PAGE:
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Guess who gets to test photo-tolling scheme?
Tacoma Narrows Bridge commuters have always been something of a canary in a coal mine where the Washington State Department of Transportation is concerned.
Irrelevant as individuals, we nonetheless play a vital role by serving as test subjects who make sure the shaft is safe for the really important people — in this case those who commute across the 520 Bridge and the Viaduct in Seattle.
And once again, they’re getting the coal mine while we get the shaft.
During last spring’s session, the Washington State Legislature adopted ESSB 6499, an ambitious scheme that would replace actual toll booths on the Narrows Bridge with stationary cameras programed to snap photos of every car that crosses so that their registered owners can be sent a bill by mail.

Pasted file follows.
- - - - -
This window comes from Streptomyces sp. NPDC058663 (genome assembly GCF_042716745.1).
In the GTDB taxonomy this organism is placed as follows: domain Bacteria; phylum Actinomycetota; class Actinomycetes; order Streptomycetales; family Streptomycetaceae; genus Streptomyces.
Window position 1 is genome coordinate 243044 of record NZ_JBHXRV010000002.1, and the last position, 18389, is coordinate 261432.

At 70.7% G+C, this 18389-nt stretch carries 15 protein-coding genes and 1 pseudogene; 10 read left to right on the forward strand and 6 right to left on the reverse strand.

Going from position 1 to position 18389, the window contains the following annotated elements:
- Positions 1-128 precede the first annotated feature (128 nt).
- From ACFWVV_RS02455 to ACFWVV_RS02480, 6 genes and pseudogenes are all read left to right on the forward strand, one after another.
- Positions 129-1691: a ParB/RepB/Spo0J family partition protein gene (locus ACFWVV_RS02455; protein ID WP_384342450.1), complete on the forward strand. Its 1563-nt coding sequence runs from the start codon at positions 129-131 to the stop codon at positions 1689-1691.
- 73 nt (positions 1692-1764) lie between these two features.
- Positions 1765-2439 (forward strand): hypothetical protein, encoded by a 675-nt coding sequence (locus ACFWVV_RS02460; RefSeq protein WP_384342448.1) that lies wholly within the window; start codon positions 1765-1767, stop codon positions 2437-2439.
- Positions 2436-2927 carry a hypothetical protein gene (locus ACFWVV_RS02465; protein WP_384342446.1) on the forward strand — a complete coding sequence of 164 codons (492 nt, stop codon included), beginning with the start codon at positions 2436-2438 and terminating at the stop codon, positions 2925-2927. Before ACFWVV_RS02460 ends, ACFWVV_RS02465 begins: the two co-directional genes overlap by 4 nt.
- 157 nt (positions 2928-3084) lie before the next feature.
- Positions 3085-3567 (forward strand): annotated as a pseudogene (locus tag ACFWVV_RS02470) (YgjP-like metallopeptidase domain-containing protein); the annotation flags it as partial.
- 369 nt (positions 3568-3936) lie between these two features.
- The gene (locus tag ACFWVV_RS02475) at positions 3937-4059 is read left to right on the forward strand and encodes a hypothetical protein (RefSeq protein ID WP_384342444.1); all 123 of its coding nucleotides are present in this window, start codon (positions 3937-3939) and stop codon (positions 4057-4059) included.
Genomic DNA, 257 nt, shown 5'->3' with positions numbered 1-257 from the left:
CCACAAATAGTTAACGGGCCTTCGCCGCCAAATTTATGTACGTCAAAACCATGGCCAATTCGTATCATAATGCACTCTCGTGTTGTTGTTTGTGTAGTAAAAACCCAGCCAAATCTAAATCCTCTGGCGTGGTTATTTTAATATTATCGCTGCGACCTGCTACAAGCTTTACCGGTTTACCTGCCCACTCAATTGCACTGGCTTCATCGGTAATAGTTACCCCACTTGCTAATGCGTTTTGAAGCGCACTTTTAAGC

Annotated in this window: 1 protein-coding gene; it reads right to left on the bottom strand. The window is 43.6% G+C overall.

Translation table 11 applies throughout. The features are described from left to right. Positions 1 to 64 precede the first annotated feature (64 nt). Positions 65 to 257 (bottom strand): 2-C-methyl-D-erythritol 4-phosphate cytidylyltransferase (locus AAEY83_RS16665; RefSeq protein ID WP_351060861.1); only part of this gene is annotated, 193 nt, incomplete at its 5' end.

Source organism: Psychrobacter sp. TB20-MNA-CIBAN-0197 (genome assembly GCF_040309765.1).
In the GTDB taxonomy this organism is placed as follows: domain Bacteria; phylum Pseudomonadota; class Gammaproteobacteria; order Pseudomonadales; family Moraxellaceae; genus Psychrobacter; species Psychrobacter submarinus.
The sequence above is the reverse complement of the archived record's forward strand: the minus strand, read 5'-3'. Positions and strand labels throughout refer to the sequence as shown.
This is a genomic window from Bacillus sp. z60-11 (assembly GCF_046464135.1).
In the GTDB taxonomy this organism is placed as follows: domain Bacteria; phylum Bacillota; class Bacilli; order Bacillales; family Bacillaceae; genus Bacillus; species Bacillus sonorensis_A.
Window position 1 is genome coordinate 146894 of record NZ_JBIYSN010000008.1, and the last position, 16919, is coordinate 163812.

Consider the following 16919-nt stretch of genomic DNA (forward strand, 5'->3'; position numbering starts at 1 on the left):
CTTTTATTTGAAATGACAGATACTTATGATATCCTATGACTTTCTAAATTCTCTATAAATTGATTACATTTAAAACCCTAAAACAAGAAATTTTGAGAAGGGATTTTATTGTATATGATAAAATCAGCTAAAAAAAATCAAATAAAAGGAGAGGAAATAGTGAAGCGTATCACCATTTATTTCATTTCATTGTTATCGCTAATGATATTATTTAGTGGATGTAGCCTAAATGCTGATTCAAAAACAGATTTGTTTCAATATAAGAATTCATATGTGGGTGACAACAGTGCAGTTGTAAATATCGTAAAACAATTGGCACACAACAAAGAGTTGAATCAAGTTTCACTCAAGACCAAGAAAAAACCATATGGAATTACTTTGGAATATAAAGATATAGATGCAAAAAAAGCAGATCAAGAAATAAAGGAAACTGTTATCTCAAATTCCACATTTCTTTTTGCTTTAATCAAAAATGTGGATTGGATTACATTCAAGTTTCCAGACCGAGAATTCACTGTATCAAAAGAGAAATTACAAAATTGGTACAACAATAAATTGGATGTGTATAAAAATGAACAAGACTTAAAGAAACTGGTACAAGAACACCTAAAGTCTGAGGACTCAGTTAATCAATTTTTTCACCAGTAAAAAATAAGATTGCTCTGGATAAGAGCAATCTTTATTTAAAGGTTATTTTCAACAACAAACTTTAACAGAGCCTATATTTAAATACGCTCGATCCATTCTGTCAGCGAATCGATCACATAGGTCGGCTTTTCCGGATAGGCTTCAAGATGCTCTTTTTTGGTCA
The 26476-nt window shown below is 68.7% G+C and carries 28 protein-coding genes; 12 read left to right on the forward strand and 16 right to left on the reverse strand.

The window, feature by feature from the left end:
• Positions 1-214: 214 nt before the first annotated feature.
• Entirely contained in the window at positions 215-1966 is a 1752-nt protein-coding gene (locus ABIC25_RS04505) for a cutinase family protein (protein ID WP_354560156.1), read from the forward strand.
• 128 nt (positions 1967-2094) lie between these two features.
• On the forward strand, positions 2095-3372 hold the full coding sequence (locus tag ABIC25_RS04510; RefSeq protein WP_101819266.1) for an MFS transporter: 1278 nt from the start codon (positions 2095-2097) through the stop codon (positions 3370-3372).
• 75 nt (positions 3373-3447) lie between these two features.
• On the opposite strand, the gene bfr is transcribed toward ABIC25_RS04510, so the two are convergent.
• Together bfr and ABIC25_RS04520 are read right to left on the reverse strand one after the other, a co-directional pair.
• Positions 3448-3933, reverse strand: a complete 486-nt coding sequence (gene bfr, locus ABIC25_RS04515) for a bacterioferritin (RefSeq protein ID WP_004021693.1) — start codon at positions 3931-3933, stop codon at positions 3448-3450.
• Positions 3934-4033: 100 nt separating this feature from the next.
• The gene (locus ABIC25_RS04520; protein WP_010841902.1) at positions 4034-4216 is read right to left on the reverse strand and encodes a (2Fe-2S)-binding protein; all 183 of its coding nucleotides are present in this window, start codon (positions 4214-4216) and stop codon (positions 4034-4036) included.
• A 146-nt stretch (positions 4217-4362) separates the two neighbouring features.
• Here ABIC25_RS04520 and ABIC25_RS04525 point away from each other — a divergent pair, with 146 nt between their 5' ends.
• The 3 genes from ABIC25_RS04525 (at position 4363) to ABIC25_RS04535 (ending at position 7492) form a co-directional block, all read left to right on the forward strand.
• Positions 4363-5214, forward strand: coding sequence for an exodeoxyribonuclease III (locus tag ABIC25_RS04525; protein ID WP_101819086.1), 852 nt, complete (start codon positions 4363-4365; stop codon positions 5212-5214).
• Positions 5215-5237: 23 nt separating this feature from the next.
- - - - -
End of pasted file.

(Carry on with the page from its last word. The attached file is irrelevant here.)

In theory, the plan would eliminate the cost of maintaining the toll booths and paying human toll-takers, while also taking the $2 million the Pierce County court system was raking in to prosecute toll violators and putting it back in the bridge account to keep tolls low.
The problem is, no one has yet quite figured out logistically how to make the plan work. But that hasn’t stopped WSDOT and the state Transportation Commission from asking the bridge’s Citizen Advisory Commission to sign off on it now and trust the bureaucrats to make sure it works later.
A planned meeting in October between the state agencies and the citizens’ panel had to be postponed because “the DOT didn’t know the answers to any of the advisory board’s questions,” 26th District Rep. Jan Angel (R-Port Orchard) said last week. “And guess what? They still don’t.”
So what’s the rush? As usual, the big payoff isn’t the Narrows, where relatively few violators are projected. It’s Seattle, where tens of thousands of infractions every day could yield millions for the state transporation barons.
After, that is, Narrows commuters work the bugs out.